Emergency medicine is characterised by a high patient flow where timely decisions are essential. Vital signs are of great importance for many decisions made by emergency physicians. Clinical decision support systems (CDSS) have the potential to assist in such decisions but will be dependent on the data quality in electronic health records which often is inadequate.
A new study explored the effect of automated documentation of vital signs on data quality and workload in emergency medicine, a context also identified with a mobile workflow. The study, conducted at an emergency department (ED) in one hospital in Stockholm, Sweden confirmed the earlier findings that increased digitalisation in the documentation at hospital wards may increase data quality and reduce workload.
Data quality has been described in three different categories: correctness, currency, and completeness. The factors affecting data quality have been described in previous studies suggesting that both factors relating to the care process and to information technology are important.
A significant challenge in emergency medicine is that information needed for decision support may not be present in the electronic health records (EHRs). Also, even if the information is present it may not be of adequate quality for the CDSS to work properly.
The current observational study of 50 patients and 200 vital sign measurements was conducted at one of the three largest EDs in Sweden. Data collection using questionnaires was performed to compare the workload on wards using manual or automatic documentation.
Key findings of the study include:
- With automation, "time to documentation" was reduced by 6.1 minutes (0.6 min vs. 7.7 min p < 0.05) and completeness increased (98% vs. 95%, p < 0.05).
- Regarding workflow, temporal demands were lower in the automatic documentation workflow compared to the manual group (50 vs. 23, p < 0.05). The same was true for frustration level (64 vs. 33, p < 0.05).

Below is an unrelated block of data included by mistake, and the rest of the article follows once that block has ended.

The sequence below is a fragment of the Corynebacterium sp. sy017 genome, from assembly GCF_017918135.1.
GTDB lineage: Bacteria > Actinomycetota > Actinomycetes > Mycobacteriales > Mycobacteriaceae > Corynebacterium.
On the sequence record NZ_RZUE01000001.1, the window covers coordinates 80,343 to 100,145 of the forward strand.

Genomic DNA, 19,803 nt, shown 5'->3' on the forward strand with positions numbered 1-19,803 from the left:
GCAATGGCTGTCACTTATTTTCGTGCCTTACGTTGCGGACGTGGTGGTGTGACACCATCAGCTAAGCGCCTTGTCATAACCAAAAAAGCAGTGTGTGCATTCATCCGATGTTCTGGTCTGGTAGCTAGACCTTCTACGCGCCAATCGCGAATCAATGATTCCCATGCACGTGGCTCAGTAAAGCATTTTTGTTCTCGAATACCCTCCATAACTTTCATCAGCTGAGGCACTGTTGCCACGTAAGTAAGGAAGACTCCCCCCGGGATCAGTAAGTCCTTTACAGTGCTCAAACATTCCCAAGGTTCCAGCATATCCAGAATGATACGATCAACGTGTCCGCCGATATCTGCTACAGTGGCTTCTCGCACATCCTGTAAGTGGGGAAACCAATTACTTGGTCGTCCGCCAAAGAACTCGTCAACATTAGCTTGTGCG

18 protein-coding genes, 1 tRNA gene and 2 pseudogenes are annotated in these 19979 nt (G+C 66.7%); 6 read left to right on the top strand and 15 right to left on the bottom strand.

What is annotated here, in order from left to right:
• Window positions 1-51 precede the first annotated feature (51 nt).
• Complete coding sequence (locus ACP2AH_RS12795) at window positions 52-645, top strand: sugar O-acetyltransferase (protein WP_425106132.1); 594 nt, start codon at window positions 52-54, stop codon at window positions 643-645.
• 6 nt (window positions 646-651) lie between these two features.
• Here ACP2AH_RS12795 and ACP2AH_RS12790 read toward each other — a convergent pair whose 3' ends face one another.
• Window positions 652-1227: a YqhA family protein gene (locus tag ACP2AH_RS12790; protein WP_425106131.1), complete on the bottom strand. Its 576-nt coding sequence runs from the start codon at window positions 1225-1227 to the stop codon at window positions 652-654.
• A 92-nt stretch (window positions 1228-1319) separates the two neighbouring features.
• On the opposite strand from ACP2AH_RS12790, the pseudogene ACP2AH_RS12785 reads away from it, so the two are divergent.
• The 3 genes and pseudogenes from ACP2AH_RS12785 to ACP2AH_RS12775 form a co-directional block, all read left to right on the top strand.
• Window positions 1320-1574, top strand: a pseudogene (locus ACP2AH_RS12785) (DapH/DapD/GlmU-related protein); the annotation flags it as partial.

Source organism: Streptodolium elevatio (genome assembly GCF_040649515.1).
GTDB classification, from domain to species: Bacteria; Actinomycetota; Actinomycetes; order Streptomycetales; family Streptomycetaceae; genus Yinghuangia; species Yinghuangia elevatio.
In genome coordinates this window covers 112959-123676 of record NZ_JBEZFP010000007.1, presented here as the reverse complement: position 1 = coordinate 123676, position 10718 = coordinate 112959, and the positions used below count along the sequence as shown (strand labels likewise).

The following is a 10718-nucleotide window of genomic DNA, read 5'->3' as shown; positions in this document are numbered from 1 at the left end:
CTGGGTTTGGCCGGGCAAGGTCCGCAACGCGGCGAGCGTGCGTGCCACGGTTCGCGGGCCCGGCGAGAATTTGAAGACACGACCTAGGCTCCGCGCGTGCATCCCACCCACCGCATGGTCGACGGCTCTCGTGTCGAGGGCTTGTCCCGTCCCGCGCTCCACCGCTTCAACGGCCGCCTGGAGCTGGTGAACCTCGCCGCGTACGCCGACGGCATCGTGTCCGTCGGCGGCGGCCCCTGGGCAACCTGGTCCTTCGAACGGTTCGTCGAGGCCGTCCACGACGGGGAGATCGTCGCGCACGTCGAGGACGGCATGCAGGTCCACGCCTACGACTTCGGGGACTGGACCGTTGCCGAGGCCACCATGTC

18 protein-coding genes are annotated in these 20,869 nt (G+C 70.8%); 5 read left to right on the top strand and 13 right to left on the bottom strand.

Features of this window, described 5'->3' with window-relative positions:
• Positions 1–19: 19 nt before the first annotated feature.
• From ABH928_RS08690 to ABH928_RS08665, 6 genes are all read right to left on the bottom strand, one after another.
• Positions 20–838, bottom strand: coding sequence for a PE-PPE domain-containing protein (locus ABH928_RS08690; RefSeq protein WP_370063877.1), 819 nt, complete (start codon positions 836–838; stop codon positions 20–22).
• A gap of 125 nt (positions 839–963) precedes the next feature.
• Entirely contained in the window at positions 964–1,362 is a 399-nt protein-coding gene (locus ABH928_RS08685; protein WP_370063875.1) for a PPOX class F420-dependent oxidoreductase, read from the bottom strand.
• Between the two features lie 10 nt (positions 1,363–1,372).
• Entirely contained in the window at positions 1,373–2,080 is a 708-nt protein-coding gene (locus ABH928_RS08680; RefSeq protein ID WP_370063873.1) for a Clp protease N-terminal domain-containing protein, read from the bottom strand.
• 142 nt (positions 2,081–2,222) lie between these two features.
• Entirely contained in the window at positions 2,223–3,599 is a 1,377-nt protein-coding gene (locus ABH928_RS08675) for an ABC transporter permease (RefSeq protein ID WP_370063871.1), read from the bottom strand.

- The experienced reduction in temporal demands was in line with the anticipated change, whereas the experienced reduction in frustration was lower than what was anticipated (27 vs. 54, p < 0.05).
In this study, the gain in time to documentation was 6.1 minutes, but it is also worth noting the higher variability shown in the confidence intervals for the two different workflows. This indicates that the manual documentation practice is a workflow with much higher variability and in a standardised process, high variability is generally regarded as a quality problem.
The gain in data quality and reduced workload may be of importance for quality and patient safety as other studies have shown that reduced workload among the staff is associated with increased situation awareness. The increased data quality, according to researchers, may also be a prerequisite for further automation and introduction of CDSS in emergency medicine.
The researchers from the Health Informatics Centre at Karolinska Institutet, Stockholm, Sweden, went on to say that further automation may lead to increased team performance and thereby contribute to additional effects on quality and safety in healthcare.
The study has important limitations including the small number of participants and there was a low response rate in the questionnaire’s data collection. The small number of patients included is ameliorated by the fact that a multiple of measurements was done for each patient. Still, the study may have been underpowered to show differences regarding correctness in the vital signs.
The findings could be transferrable to contexts where vital signs are manually measured and documented in the EHR, according to the research team.
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